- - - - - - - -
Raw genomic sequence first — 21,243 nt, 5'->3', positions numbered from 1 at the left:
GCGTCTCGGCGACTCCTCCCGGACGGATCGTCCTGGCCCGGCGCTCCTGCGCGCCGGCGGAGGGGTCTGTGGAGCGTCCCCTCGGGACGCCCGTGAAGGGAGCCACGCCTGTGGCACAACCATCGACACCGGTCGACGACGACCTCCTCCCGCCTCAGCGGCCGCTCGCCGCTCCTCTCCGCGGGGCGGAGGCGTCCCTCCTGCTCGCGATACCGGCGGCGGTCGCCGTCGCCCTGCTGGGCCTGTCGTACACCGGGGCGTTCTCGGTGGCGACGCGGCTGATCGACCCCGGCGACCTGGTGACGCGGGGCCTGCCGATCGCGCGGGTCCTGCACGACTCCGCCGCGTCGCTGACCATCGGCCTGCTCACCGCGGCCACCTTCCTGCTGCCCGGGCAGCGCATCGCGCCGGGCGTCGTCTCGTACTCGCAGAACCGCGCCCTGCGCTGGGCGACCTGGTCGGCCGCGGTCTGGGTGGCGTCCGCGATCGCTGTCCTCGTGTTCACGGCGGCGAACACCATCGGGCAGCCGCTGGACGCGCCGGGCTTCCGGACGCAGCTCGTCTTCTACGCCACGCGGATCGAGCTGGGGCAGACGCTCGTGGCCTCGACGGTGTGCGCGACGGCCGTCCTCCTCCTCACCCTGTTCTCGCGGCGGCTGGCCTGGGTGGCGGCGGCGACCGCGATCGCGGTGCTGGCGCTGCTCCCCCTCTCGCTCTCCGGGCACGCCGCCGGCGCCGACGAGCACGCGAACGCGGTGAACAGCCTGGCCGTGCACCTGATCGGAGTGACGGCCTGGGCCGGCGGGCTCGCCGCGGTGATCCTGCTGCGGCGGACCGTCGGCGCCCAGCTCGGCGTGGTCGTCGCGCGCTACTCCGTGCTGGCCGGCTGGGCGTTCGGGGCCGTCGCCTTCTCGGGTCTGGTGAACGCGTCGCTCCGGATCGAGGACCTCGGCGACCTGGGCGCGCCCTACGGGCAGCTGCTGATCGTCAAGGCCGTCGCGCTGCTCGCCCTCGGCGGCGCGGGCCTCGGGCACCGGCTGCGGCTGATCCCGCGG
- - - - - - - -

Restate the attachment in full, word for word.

Raw genomic sequence first — 21,243 nt, 5'->3', positions numbered from 1 at the left:
GCGTCTCGGCGACTCCTCCCGGACGGATCGTCCTGGCCCGGCGCTCCTGCGCGCCGGCGGAGGGGTCTGTGGAGCGTCCCCTCGGGACGCCCGTGAAGGGAGCCACGCCTGTGGCACAACCATCGACACCGGTCGACGACGACCTCCTCCCGCCTCAGCGGCCGCTCGCCGCTCCTCTCCGCGGGGCGGAGGCGTCCCTCCTGCTCGCGATACCGGCGGCGGTCGCCGTCGCCCTGCTGGGCCTGTCGTACACCGGGGCGTTCTCGGTGGCGACGCGGCTGATCGACCCCGGCGACCTGGTGACGCGGGGCCTGCCGATCGCGCGGGTCCTGCACGACTCCGCCGCGTCGCTGACCATCGGCCTGCTCACCGCGGCCACCTTCCTGCTGCCCGGGCAGCGCATCGCGCCGGGCGTCGTCTCGTACTCGCAGAACCGCGCCCTGCGCTGGGCGACCTGGTCGGCCGCGGTCTGGGTGGCGTCCGCGATCGCTGTCCTCGTGTTCACGGCGGCGAACACCATCGGGCAGCCGCTGGACGCGCCGGGCTTCCGGACGCAGCTCGTCTTCTACGCCACGCGGATCGAGCTGGGGCAGACGCTCGTGGCCTCGACGGTGTGCGCGACGGCCGTCCTCCTCCTCACCCTGTTCTCGCGGCGGCTGGCCTGGGTGGCGGCGGCGACCGCGATCGCGGTGCTGGCGCTGCTCCCCCTCTCGCTCTCCGGGCACGCCGCCGGCGCCGACGAGCACGCGAACGCGGTGAACAGCCTGGCCGTGCACCTGATCGGAGTGACGGCCTGGGCCGGCGGGCTCGCCGCGGTGATCCTGCTGCGGCGGACCGTCGGCGCCCAGCTCGGCGTGGTCGTCGCGCGCTACTCCGTGCTGGCCGGCTGGGCGTTCGGGGCCGTCGCCTTCTCGGGTCTGGTGAACGCGTCGCTCCGGATCGAGGACCTCGGCGACCTGGGCGCGCCCTACGGGCAGCTGCTGATCGTCAAGGCCGTCGCGCTGCTCGCCCTCGGCGGCGCGGGCCTCGGGCACCGGCTGCGGCTGATCCCGCGG